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  • Writer's pictureJoanne Jacobs

Bobo: Don't talk about Harvard's faults, no, no, no

Harvard professors shouldn't criticize the university in public, argues Lawrence Bobo, dean of social science, in the Crimson. Faculty should be sanctioned for unprofessional conduct, he writes, if their speech arouses "external interventions into University business."

Debate should be kept in house, Bobo thinks. "Sharply critical speech from faculty, prominent ones especially, can attract outside attention that directly impedes the University’s function." Among the "external actors" who shouldn't hear critical views are alumni and donors.

Bobo also wants to sanction professors who incite students to protest in ways that violate university rules, but it's hard to say what would or wouldn't be OK. (He really wants protesters to focus on non-University targets.)

Conor Friedersdorf names Bobo as the first violator of the Bobo rule, tweeting: "Harvard Dean Lawrence D. Bobo's op-ed has incited me, an external actor, to publicly lament the subset of Harvard leaders who neither understand nor support free speech. By his logic, I guess he needs to be sanctioned."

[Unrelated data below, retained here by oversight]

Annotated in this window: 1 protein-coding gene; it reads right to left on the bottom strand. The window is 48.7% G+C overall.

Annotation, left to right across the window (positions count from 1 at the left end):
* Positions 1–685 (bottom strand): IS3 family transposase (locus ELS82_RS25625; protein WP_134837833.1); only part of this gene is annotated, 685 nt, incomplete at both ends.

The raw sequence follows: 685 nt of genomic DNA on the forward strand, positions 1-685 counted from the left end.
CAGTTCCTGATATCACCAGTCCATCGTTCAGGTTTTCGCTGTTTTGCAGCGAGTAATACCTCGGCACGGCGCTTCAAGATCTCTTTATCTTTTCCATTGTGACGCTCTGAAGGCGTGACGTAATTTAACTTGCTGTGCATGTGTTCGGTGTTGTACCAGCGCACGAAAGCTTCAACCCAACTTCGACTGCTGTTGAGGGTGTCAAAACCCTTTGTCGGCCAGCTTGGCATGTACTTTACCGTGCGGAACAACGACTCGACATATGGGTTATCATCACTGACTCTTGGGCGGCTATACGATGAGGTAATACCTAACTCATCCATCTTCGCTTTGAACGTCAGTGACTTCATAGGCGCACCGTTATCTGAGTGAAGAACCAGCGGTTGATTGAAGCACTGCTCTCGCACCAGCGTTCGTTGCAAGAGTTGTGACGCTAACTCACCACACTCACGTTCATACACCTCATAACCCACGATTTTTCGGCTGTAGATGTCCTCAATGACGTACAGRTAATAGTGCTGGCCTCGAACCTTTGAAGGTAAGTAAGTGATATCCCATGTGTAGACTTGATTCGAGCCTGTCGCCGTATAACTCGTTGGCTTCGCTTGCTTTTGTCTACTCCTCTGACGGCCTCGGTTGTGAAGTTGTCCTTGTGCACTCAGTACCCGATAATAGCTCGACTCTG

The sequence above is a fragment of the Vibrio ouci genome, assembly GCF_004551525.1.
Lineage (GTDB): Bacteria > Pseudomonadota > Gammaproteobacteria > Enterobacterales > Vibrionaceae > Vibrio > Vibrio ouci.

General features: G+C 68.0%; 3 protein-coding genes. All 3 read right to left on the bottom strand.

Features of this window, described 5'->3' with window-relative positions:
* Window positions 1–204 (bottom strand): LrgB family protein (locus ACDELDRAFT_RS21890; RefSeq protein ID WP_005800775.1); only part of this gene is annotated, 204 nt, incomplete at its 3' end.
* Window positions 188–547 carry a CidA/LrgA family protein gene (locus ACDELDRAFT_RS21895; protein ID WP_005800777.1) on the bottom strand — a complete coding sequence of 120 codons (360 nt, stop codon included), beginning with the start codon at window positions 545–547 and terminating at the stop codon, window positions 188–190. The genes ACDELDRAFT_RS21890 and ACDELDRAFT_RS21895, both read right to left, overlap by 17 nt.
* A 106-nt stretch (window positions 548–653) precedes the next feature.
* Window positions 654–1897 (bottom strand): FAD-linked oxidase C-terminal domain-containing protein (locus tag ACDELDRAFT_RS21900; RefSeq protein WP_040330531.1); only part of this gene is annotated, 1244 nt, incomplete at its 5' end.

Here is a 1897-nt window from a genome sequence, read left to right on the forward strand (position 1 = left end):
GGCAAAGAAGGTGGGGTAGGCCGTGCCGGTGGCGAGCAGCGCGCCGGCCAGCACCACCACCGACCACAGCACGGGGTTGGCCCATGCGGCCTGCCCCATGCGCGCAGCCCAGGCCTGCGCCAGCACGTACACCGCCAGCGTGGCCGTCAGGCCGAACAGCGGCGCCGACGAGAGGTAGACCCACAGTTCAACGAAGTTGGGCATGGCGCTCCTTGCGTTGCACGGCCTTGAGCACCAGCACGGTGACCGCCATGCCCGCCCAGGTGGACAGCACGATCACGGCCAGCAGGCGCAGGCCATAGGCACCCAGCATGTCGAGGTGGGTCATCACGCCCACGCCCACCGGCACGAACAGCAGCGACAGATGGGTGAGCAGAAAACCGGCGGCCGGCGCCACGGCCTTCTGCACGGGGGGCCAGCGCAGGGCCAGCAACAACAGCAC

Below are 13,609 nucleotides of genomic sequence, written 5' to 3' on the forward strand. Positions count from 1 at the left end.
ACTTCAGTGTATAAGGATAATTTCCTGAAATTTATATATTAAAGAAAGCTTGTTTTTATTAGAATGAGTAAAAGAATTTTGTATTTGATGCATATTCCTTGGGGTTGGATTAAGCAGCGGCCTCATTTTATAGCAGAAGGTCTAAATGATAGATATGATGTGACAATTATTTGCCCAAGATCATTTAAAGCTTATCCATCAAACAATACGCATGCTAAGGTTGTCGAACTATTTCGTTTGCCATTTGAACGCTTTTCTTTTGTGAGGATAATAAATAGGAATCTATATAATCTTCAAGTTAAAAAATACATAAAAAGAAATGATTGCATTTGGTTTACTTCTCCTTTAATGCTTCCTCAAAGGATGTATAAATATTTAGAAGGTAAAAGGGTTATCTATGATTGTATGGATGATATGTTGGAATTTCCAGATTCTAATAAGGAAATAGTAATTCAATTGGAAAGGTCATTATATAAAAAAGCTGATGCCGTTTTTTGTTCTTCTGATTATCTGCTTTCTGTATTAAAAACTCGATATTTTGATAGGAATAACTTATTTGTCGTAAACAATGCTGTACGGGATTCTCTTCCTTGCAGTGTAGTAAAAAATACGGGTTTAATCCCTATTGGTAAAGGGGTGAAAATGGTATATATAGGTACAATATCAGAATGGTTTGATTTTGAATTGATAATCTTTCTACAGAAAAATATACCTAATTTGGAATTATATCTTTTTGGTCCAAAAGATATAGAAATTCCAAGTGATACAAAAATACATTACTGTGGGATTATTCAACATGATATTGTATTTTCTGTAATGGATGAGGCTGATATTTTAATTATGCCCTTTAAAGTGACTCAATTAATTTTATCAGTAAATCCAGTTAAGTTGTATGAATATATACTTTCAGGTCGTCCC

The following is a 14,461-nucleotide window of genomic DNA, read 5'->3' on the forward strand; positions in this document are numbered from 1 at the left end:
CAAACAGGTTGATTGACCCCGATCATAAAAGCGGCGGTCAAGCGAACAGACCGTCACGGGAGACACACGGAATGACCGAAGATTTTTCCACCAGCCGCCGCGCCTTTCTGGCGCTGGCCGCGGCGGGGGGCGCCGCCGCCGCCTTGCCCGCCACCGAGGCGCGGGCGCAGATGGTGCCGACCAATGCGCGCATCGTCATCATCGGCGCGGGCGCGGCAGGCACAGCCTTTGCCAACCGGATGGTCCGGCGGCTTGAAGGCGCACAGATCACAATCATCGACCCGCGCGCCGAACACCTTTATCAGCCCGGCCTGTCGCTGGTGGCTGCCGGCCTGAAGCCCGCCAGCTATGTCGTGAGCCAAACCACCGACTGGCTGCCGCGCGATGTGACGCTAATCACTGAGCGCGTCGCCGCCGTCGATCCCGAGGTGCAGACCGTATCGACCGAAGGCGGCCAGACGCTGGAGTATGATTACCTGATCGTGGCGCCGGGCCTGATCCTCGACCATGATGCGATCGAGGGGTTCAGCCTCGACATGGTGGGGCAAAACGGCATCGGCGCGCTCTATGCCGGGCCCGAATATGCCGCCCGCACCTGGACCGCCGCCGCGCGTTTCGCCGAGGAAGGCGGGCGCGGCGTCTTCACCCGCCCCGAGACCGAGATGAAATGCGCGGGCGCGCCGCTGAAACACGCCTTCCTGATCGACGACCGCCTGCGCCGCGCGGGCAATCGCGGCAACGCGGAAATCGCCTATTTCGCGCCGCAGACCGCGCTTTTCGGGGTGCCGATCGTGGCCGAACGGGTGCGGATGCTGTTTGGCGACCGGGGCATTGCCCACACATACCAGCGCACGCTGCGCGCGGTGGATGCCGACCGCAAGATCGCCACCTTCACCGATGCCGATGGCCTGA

It is "sobering and depressing" that prominent professors "do not recognize the profound threat such a position poses to academic freedom and the truth-seeking function of a university, writes Jonathan H. Adler of the Volokh Conspiracy in Reason.

Bobo is not alone, he writes. "Regrettably, this is not the first time I have heard university administrators suggest that speech by faculty or other members of the university community should be curtailed if it might generate controversy, provoke a response, or otherwise reflect poorly on the university."

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JK Brown
JK Brown

Shades of a century ago when Percy Marks was run out of Brown after the publication of 'The Plastic Age' (1924), which ripped the bed sheets off the campus

The Plastic Age (1924) is a novel by Percy Marks that tells the story of Hugh Carver, a student at a fictional men's college called Sanford. With contents that covered or implied hazing, smoking, drinking, partying, and "petting," the book sold well enough to be the second best-selling novel of 1924. The book was, however, banned in Boston. The following year, it was adapted into a film of the same…



Now you know what it means when someone is a "team player" who excels in "collegiality." Otherwise known as an apparatchik.

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